There’s a small visitor center and gift shop. There’s a short trail which is mostly shaded although you should be on allergy medication if you’re like me with allergies. There are several opportunities for wildlife watching and viewing of native flora. The bone/fossil site is air conditioned.

Huge hint: There’s an earthcache here! Pay attention to your ranger guide and you can find it easily.


LaGeek at Texas’ newest national state park


First Badger Meeting in the US… kinda

I’m participating in the #1000 mile challenge for 2017. Last year there were only three walkers in all of Texas participating. This year we’re up to five walkers in the Metroplex alone. I’m jazzed!

In the UK, participants in the challenge receive a badge to sew on to their clothing or backpacks. (It’s not an option for participants outside of the UK.) While on the trails, they look for people also wearing the badge. This is called a “badger meeting.”

Buddy the Bison is my mascot so when I met with Patricia, a challenge participant from Arlington, I brought Buddy along. Our goal is to get together with other #1000 mile challenge participants in Texas for social events and walking.

We don’t have a badge but we still met. It counts, right?


The first “badger” meeting in the US was held at a Starbucks in Bedford, TX.

Ye Olde Traine Cache

Sweetieheart and I arrived early to the ballet. What could we do while we waited for the show to begin?

Coincidentally, there is a park across the street from the historic theater in Plano. It’s a lovely park with a bridge, a train, and a geocache.

My father retired from the railroad nine years ago. He started with Southern Pacific Railroad in 1966. He was nineteen. When SP was bought out, he switched to Burlington Northern. I grew up playing among the trains. I love that I got to play with a train for this geocache.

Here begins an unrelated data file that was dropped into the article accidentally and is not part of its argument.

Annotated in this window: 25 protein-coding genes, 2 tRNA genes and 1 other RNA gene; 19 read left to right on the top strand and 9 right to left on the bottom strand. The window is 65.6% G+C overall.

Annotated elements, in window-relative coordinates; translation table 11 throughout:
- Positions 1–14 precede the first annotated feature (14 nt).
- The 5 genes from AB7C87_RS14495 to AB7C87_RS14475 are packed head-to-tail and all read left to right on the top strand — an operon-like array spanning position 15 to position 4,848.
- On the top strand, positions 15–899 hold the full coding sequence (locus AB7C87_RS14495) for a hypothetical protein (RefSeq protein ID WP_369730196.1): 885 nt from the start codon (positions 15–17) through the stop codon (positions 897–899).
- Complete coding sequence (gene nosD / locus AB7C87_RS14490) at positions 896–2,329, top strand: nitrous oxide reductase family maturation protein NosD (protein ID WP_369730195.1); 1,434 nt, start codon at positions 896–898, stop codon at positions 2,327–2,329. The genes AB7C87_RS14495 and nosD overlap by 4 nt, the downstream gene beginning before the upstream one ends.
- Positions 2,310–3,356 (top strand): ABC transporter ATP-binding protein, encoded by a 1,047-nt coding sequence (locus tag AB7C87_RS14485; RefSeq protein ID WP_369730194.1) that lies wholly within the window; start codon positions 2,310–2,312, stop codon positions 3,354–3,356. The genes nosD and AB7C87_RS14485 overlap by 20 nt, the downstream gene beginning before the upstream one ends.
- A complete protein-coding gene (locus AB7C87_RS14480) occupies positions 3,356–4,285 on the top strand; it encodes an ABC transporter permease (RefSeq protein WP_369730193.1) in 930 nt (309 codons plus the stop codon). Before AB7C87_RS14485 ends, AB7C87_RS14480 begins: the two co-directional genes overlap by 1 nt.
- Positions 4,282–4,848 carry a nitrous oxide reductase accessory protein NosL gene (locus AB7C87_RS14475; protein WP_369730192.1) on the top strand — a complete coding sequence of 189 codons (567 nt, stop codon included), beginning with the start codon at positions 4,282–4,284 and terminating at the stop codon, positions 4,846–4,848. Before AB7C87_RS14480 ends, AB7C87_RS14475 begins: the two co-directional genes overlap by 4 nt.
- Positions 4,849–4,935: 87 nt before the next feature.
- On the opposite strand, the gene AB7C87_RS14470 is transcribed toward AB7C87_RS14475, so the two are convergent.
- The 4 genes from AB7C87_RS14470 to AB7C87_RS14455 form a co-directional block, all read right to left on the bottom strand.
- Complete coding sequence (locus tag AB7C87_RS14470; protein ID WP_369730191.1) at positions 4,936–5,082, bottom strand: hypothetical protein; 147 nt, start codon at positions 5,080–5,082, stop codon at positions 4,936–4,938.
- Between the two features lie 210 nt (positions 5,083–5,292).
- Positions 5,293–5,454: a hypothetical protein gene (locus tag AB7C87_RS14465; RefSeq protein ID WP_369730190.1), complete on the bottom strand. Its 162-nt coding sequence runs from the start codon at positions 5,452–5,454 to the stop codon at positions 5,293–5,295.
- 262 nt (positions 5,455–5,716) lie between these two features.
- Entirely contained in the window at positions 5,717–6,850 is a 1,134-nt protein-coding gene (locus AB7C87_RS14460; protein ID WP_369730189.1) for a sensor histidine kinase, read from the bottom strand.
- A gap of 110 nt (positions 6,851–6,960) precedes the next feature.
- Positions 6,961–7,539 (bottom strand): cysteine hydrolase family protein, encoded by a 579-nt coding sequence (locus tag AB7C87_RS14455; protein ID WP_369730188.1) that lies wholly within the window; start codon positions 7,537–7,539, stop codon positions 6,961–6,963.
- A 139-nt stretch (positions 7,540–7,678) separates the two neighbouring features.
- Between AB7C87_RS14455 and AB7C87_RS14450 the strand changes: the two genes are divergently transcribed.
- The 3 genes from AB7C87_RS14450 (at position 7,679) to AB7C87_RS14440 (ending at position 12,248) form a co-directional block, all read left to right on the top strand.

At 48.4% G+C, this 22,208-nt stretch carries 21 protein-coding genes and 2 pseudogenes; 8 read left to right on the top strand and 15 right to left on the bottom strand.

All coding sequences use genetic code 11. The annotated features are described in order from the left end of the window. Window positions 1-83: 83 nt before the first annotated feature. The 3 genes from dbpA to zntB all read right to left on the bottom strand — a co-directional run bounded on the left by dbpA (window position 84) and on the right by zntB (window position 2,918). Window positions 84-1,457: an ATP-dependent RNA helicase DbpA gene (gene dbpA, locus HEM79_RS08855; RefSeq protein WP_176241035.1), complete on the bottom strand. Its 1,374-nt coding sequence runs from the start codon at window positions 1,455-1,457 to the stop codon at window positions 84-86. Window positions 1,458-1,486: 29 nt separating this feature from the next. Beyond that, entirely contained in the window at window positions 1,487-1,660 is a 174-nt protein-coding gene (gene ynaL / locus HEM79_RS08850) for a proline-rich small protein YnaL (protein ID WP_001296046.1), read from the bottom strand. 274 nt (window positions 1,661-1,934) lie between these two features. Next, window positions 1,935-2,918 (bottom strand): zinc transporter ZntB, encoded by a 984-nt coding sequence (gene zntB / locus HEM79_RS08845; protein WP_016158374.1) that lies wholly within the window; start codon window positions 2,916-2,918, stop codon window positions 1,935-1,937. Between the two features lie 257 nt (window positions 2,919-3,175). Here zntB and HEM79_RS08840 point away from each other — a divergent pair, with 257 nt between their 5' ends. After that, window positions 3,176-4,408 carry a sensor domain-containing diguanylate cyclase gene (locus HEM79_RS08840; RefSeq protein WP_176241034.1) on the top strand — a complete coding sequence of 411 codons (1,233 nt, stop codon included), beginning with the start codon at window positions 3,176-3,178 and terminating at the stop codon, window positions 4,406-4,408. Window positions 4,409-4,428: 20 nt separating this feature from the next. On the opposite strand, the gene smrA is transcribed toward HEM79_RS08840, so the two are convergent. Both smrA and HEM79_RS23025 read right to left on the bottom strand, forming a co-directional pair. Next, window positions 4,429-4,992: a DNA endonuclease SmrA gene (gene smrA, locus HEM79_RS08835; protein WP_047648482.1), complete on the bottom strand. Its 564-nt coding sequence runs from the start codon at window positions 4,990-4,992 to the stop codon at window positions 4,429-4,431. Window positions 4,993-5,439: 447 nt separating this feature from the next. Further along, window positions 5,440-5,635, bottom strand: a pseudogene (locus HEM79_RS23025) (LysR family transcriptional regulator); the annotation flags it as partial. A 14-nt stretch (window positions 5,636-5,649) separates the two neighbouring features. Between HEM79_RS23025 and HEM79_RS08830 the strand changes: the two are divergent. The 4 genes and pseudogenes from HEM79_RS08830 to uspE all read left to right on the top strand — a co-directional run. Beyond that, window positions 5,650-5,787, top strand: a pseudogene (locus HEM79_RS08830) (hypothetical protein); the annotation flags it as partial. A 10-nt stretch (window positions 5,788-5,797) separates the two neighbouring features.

Even though this is rated an easy cache, it took us a while to find it as we avoided muggles and Sweetieheart avoided spiders. The photos posted on the site provided us with the necessary hints we needed.

We had really good seats.

The Russian Dance

Historic Texas: One of the Smallest Parks in the US


A Crockett Family Grave in Granbury

While we were visiting Granbury, we learned that the smallest state park is located in Acton, only a few miles outside of Granbury (that’s right–Granbury has a suburb!). We just had to visit the gravesite of Elizabeth Crockett.


The Gravesite of Elizabeth Crockett, Davy’s Second Wife

In case you’re wondering, there’s also a geocache in the area.

Geocaching Mount Capulin

One of the problems with geocaching in this part of the world is the lack of phone signal. Right now I’m using my smartphone to geocache. I could have brought my GPS unit but that wasn’t the focus of this particular trip. The focus was my mom and I didn’t want to lose focus, even if I did spend a day on Capulin.


Sign of a geocache?

There are four geocaches around Capulin. I thank most earnestly the lovely and dedicated geocachers who hid the caches in this remote part of the country.


Pile o’ rocks

I’m usually afraid of legless creatures in these kind of geocaching areas. Thank heavens we found a cache and not a snake!



Historic Texas: Jesse James

Legend has it that Jesse James died and was buried in Granbury, Texas, at the advanced age of 103.


Who’s in the grave?

In any case, there’s a cache here!